Reframing the idea of “checking privilege”

Photo by Casey Gomez

In recent years it has become common in casual political conversations to instruct someone who does not fully empathize with the suffering of disadvantaged peoples to “check [their] privilege.” The idea is that certain people in society are granted rights which others are not for arbitrary reasons, and that the people who do exercise these rights are more privileged than others.

The underlying sentiment of this idea is valid; minorities and other disadvantaged groups are often treated differently in ways which deprive them of rights that others take for granted. The trouble is that collectively calling these rights “privilege” implies that those who exercise them should not.

The problem which needs to be solved to address inequality is generally not that groups have rights that they should not, but rather that disadvantaged people are not given the rights to which they are entitled.

If a white person were to argue that people should just follow police officer’s instructions if they do not wish to be subjected to police brutality, one might respond that he should check his privilege. After all, he is failing to acknowledge that his relationship with police is different from what it might be for an African American because he is granted rights that African Americans are often not.

The social issue which needs to be corrected here, however, is not that white people enjoy the unjustified privilege of not living in fear of police brutality. The problem is that African Americans are not granted the right to live free of that fear. Like with most social issues, police brutality is not a zero-sum game; making the relationship between police and African Americans better does not mean making that between police and white people worse.

If one instructed police to subject more white people to police brutality, he would solve the inequality, but he would do nothing to improve the experience of the disadvantaged class.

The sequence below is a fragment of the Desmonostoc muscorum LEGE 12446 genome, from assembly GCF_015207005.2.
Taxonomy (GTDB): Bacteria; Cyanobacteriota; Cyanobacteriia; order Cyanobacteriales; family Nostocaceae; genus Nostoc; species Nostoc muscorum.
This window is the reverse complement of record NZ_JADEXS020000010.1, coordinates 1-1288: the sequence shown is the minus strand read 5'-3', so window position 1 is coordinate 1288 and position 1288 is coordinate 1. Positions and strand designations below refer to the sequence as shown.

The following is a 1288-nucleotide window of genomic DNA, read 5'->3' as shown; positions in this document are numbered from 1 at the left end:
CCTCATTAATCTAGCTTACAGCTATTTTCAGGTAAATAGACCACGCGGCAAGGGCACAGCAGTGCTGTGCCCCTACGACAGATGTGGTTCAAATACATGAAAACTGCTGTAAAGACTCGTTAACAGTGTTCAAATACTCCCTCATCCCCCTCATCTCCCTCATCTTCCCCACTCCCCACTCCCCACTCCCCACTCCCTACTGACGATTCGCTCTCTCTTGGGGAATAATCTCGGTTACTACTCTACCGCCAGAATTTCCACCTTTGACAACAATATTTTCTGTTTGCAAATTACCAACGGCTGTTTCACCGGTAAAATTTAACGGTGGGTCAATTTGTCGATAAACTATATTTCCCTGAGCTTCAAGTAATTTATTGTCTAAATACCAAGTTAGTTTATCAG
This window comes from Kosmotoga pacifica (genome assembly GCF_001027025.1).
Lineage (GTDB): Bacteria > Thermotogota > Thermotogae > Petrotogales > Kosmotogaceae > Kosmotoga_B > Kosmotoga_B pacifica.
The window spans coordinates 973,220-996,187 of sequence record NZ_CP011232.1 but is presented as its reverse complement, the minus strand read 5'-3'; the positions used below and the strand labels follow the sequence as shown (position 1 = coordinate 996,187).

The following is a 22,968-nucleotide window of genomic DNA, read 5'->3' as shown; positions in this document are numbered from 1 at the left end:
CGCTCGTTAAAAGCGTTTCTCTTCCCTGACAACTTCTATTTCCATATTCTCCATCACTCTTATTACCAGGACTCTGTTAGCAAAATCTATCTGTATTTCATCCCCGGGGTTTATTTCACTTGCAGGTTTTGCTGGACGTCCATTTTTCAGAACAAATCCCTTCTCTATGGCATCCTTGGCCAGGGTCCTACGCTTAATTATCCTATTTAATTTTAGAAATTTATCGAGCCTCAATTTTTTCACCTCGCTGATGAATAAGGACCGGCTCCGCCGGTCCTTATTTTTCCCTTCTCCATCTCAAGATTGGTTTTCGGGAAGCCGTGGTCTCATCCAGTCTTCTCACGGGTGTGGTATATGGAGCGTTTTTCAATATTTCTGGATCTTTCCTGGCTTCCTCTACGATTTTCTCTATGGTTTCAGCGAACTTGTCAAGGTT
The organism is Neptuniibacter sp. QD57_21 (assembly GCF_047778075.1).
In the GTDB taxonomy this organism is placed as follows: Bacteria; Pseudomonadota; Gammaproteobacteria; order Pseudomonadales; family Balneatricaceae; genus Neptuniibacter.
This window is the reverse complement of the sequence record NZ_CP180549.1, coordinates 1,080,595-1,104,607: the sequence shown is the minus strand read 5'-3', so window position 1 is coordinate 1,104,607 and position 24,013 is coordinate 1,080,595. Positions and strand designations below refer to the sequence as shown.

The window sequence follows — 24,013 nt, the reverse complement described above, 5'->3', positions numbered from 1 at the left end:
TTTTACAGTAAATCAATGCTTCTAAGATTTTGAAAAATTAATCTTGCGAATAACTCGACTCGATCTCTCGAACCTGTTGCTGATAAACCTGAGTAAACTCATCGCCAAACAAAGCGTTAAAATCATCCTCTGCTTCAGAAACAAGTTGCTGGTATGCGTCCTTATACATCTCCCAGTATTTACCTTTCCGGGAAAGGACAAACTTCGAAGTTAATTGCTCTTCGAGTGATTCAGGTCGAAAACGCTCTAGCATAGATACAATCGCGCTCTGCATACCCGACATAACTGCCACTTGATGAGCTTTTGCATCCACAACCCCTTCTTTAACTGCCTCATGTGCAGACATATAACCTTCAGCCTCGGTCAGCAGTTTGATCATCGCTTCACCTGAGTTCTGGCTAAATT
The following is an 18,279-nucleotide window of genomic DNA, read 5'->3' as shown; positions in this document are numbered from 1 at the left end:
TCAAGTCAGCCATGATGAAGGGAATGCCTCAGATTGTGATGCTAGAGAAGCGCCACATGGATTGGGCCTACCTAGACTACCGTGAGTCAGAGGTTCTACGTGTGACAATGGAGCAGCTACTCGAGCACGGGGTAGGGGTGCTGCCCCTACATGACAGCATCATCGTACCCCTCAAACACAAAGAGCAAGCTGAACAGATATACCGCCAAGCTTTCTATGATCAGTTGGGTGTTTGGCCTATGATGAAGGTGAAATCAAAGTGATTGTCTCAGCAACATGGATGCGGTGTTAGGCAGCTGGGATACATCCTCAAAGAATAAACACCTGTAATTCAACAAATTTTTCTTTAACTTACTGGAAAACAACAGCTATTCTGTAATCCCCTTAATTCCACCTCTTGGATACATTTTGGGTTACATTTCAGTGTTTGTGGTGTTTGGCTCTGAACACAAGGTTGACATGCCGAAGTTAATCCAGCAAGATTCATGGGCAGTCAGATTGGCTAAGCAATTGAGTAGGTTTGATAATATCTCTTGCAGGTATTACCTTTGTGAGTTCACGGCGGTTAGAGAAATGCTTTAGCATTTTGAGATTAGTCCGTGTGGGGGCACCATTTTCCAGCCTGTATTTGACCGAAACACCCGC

Like with the issue of police brutality, the solution to most social problems which are labelled as issues of privilege is not to deprive the privileged class of rights, but rather to ensure that those rights are extended to all people and are not limited to certain groups.

This is not to say that we need to address all groups equally when solving social issues; we should of course be looking to achieve equity. All I am arguing is that we need to reconsider the way that we frame social issues rhetorically.

It may sound at this point like I am arguing about semantics. These are just words, so why does it really matter what we call it?

The truth is, how we frame these problems has an effect on how we think about them. Progressives can sometimes get too caught up thinking about privilege and start looking to tear advantaged classes down rather than lifting disadvantaged ones up.

Even more significantly, the term is alienating to those who supposedly possess privilege. In order to succeed in addressing problems of privilege, we need to engage with privileged classes and get them involved in the solution. When these people are accused of having privilege, however, they begin to believe that the goal of the progressive movement is to take away their rights rather than to simply extend them to others.

To make matters worse, solutions to problems of inequality typically focus on creating programs which benefit disadvantaged groups without impacting privileged classes. This further creates the impression that something is being taken away from those with privilege.

Conservative populists want their supporters to believe that social issues are a zero-sum game. When white voters are scared that they will lose their rights, it benefits Donald Trump. When progressives talk about privilege, it plays right into the hands of those that benefit from fear.

This is why it is time for a rebranding. No more telling people to check their privilege or blaming their ignorance on their privileged status. I honestly do not have any ideas for what to replace the term with, but in this age of memes I’m confident that somebody will come up with something eventually. In the meantime, we can all do our part in repairing our divided political landscape by making an effort to stop telling people to check their privilege all the time.